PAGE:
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Old 03-02-2019, 12:33 PM   #29
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Please allow me to qualify my previously posted comments on calculating tongue weight.

An LDH will change matters some. The gross combination weight will increase by the weight of the extra hitch hardware.

It's the balance, or axle weights that will change.

So in my basic, simple example posted previously, you need to weigh the combination without the LDH bars chained up if you wanted to know the accurate tongue weight.

However, knowing that is not the total pictre if you're pulling something large enough to require an LDH.

Adding an LDH in the mix is a bit more complicated than my basic example from earlier. But is still doable with the correct information from the Cat scale.

The main point to keep in mind is, no matter what your weights are, or how you transfer weight, the "moment" on each side, fore and aft, of the rear axle must be equal.

Dave
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Old 03-02-2019, 03:45 PM   #30
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Originally Posted by Metallicat View Post
I have a question that, based on my personal searches, hasn't been posted or discussed. The question has to do with tongue weight. Admittedly, I'm quite new to this world, but I've done extensive research and feel confident that I'd ace any written test. Now, since we all know that ideally you'd like your tongue weight to be 10-15% of gross trailer weight (or ACTUAL, loaded trailer weight), how does one actually go about obtaining this weight? I've seen many people post with the suggestion that they fall in that tongue weight sweet spot. But without a tongue weight scale......HOW?! I've researched tongue weight scales and I really don't want to come out of pocket for $150 for a product that will see very minimal use. Also, I don't actually see how to use a CAT scale to determine this, either. Thoughts from the smart people, please.

Maybe you can get some help from an owners manual.

https://www.dutchmen.com/rv-manuals-online
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Old 03-02-2019, 05:39 PM   #31
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I think you can come close with a CAT scale. It will take 2 weights. One with truck only then one with truck and trailer without a weight distribution hitch.

The truck's rear axle weight difference will be very close to the tongue weight.

It would be close enough for me.
2 weighs on the Cat will tell you what you need to know. First pass, loaded with everybody and every thing you plan to take camping, and hooked up like you go down the road. This will give you 4 numbers Steer, (Front axle of TV) Drive, (back axle of TV) Trailer, (weight on trailer axles) and Gross. (Total weight of combination)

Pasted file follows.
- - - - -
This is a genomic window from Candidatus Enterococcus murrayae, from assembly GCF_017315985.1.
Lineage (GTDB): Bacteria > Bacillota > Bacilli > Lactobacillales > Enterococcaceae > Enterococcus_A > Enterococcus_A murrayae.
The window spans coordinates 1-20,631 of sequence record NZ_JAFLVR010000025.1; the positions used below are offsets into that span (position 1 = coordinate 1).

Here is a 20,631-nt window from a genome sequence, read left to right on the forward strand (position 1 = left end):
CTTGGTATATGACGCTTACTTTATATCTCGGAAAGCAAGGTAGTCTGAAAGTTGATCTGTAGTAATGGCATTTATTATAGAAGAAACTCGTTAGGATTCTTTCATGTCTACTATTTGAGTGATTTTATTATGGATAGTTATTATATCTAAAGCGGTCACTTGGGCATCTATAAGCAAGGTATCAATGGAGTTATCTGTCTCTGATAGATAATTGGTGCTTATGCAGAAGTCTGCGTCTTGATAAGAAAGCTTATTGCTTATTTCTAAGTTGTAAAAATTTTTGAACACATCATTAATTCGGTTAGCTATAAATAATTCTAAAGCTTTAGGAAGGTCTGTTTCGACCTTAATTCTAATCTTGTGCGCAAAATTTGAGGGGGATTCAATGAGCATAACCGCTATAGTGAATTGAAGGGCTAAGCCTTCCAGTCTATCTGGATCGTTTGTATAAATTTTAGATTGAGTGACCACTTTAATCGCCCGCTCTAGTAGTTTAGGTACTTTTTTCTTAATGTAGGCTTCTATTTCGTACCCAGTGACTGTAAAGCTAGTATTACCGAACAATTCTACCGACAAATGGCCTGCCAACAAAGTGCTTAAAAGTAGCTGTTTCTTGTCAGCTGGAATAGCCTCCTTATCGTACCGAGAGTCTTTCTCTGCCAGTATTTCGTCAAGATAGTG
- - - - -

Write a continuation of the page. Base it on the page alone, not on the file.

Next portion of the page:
Drop the trailer off out of the way, and pull back on, put the TV back where it was, and get a re-weigh. This will give you 3 numbers, Steer, Drive and Gross. Now you need a 3rd grader or a calculator. Gross with minus Gross without= Trailer weight. That Trailer weight minus the trailer axles will be the Tongue weight while going down the road.
Now some people say you need to weigh the whole rig with the spring bars lose, but what does that tell you? Does the TV squat when you take the bars loose? If not, you don't need WDH. If yes, than the tongue will be lower, and the higher the tongue, less it weighs.

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$20/$30 for all three weigh tickets and you have ALL the weights needed to figure Trucks GVWR, Truck/Trailer GCVWR, Affect of WDH, Tongue weight, Axle weights etc
A quick note on cost; First trip, pay full price. After that, tell them "re-weigh", give them the first ticket number, and the rest of your checks are discounted
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Old 03-02-2019, 07:20 PM   #32
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There will always be variations in measured tongue weight on dual axle trailers due to tongue height changes prior to measuring. The SAE addresses this in the j2807 towing standard.
“If a multi-axle trailer is used, it will be necessary to account for hysteresis in coupling load that results with coupling height change. Coupling height and load shall be measured for at least one cycle of height change. Hysteresis will likely increase with the magnitude of the cycle up to some magnitude of height change. The magnitude of the cycle shall, therefore, be at least this large with the mid-point of the cycle being the coupling height at which the handling tests are conducted. The coupling load is determined as the average of the maximum and minimum coupling loads at this coupling height that are defined by the hysteresis loop.”
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Old 03-03-2019, 07:51 AM   #33
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There will always be variations in measured tongue weight on dual axle trailers due to tongue height changes prior to measuring. The SAE addresses this in the j2807 towing standard.
“If a multi-axle trailer is used, it will be necessary to account for hysteresis in coupling load that results with coupling height change. Coupling height and load shall be measured for at least one cycle of height change. Hysteresis will likely increase with the magnitude of the cycle up to some magnitude of height change. The magnitude of the cycle shall, therefore, be at least this large with the mid-point of the cycle being the coupling height at which the handling tests are conducted. The coupling load is determined as the average of the maximum and minimum coupling loads at this coupling height that are defined by the hysteresis loop.”